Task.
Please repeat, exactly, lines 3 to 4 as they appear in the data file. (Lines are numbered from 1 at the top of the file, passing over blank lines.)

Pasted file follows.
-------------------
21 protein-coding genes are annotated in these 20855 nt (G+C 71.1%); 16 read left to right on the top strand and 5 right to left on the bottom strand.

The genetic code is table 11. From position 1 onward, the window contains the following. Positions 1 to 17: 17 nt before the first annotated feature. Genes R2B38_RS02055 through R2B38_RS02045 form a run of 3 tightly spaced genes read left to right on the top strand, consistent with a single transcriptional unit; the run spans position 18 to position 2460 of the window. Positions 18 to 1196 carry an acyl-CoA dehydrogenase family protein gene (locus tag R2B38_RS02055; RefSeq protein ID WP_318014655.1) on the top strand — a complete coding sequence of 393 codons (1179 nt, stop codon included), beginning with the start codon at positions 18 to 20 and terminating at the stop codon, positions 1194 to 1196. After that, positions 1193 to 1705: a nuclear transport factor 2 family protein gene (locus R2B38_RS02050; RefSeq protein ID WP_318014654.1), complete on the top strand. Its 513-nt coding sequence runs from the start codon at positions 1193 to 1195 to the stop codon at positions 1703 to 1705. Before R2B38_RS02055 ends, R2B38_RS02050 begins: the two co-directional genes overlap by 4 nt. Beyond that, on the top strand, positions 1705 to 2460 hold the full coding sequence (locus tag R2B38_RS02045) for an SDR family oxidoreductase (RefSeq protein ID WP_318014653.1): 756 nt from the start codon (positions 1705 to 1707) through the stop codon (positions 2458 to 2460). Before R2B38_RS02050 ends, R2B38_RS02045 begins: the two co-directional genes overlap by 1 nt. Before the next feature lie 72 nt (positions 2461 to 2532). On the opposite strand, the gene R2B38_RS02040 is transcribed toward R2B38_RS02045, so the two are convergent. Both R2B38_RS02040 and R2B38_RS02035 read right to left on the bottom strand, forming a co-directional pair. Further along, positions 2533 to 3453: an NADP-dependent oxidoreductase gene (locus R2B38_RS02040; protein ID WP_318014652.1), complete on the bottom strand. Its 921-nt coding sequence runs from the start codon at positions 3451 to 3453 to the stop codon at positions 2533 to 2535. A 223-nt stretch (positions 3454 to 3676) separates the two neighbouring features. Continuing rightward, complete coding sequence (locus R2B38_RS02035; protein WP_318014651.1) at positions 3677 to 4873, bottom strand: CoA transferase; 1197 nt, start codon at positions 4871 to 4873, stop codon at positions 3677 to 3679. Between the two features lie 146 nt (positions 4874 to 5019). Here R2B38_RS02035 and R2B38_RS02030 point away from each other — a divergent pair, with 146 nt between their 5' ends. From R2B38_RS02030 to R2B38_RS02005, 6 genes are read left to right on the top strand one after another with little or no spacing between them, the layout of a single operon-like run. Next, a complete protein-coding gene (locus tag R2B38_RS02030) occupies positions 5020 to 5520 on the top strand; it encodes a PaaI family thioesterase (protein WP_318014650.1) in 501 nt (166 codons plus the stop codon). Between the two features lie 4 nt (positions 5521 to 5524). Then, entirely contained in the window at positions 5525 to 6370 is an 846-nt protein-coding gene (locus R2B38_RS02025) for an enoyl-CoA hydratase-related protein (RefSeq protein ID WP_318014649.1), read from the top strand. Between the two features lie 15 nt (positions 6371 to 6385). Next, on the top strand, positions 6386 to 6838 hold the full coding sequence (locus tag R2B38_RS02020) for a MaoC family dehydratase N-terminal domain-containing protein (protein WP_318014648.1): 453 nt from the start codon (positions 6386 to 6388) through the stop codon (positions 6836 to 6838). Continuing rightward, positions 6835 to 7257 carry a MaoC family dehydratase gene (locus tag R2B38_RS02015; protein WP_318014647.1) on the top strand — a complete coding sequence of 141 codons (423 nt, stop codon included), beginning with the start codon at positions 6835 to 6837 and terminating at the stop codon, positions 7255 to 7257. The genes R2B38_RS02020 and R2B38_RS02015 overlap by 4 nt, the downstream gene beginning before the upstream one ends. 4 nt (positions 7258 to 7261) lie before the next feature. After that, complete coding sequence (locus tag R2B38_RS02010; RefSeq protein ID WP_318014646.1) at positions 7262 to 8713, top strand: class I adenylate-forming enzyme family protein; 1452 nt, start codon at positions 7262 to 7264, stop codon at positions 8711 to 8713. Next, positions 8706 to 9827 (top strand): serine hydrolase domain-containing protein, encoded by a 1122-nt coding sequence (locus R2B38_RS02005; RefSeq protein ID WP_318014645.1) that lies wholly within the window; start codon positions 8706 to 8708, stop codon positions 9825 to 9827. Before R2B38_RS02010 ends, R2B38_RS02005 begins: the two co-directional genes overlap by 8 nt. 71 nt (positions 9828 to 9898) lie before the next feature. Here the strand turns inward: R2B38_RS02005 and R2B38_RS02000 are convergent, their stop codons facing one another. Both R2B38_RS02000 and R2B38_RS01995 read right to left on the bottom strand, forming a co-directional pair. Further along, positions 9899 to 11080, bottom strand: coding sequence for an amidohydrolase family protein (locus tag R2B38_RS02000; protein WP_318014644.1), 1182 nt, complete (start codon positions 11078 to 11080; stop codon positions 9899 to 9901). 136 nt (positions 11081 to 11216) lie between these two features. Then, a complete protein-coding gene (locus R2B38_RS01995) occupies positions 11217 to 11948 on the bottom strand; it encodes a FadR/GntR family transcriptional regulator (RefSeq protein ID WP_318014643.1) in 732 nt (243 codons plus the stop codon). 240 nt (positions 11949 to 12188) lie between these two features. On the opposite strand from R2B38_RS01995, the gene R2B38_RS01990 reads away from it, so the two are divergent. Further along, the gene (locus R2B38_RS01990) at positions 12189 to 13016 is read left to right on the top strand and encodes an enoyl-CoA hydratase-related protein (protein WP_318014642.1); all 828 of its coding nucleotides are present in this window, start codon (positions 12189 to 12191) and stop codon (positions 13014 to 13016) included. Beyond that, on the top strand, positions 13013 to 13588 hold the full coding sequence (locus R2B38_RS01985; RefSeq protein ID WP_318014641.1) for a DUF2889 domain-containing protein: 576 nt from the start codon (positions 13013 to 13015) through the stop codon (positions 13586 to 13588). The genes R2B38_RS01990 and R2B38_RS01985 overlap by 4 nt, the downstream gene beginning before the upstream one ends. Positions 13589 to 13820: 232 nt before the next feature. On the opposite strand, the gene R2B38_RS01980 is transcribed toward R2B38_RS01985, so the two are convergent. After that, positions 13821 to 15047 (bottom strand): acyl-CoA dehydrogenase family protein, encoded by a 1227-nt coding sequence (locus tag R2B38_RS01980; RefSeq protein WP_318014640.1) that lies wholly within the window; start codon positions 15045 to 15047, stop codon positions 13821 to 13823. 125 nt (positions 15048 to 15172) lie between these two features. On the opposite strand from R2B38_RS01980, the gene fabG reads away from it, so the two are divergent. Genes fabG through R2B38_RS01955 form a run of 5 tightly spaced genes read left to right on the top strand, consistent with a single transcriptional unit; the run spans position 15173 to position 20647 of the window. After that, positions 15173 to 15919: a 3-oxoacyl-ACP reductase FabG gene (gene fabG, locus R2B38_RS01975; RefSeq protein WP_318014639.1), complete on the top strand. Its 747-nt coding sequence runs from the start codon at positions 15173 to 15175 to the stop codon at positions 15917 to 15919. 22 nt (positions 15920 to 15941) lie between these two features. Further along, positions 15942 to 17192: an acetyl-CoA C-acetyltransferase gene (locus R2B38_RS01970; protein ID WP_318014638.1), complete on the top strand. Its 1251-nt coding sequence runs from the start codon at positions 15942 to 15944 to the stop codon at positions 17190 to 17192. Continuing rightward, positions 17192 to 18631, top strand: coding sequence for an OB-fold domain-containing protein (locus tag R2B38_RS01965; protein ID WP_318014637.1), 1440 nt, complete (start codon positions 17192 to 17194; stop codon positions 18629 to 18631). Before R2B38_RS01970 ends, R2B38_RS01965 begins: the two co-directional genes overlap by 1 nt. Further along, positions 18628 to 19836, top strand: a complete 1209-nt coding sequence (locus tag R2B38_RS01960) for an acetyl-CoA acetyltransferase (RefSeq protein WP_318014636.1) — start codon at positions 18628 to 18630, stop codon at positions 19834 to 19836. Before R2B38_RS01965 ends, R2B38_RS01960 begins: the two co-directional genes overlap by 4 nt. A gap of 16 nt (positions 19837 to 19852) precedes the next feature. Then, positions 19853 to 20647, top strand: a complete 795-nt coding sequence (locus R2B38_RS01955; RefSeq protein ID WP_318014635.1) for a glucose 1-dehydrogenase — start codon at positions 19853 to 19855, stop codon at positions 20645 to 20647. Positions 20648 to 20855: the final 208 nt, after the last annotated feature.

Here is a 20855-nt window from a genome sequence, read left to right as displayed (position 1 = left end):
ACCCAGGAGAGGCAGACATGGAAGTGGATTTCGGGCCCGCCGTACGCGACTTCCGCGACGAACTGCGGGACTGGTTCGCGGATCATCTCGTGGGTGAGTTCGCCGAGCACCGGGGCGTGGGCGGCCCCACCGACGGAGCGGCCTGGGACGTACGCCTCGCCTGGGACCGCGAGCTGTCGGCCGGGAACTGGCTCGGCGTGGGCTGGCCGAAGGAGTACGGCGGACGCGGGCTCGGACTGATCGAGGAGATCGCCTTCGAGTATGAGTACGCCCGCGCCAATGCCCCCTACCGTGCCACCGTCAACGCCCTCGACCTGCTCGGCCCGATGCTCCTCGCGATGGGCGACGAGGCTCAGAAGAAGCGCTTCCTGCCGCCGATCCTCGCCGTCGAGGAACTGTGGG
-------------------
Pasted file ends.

Here is a 20855-nt window from a genome sequence, read left to right as displayed (position 1 = left end):
ACCCAGGAGAGGCAGACATGGAAGTGGATTTCGGGCCCGCCGTACGCGACTTCCGCGACGAACTGCGGGACTGGTTCGCGGATCATCTCGTGGGTGAGTTCGCCGAGCACCGGGGCGTGGGCGGCCCCACCGACGGAGCGGCCTGGGACGTACGCCTCGCCTGGGACCGCGAGCTGTCGGCCGGGAACTGGCTCGGCGTGGGCTGGCCGAAGGAGTACGGCGGACGCGGGCTCGGACTGATCGAGGAGATCGCCTTCGAGTATGAGTACGCCCGCGCCAATGCCCCCTACCGTGCCACCGTCAACGCCCTCGACCTGCTCGGCCCGATGCTCCTCGCGATGGGCGACGAGGCTCAGAAGAAGCGCTTCCTGCCGCCGATCCTCGCCGTCGAGGAACTGTGGG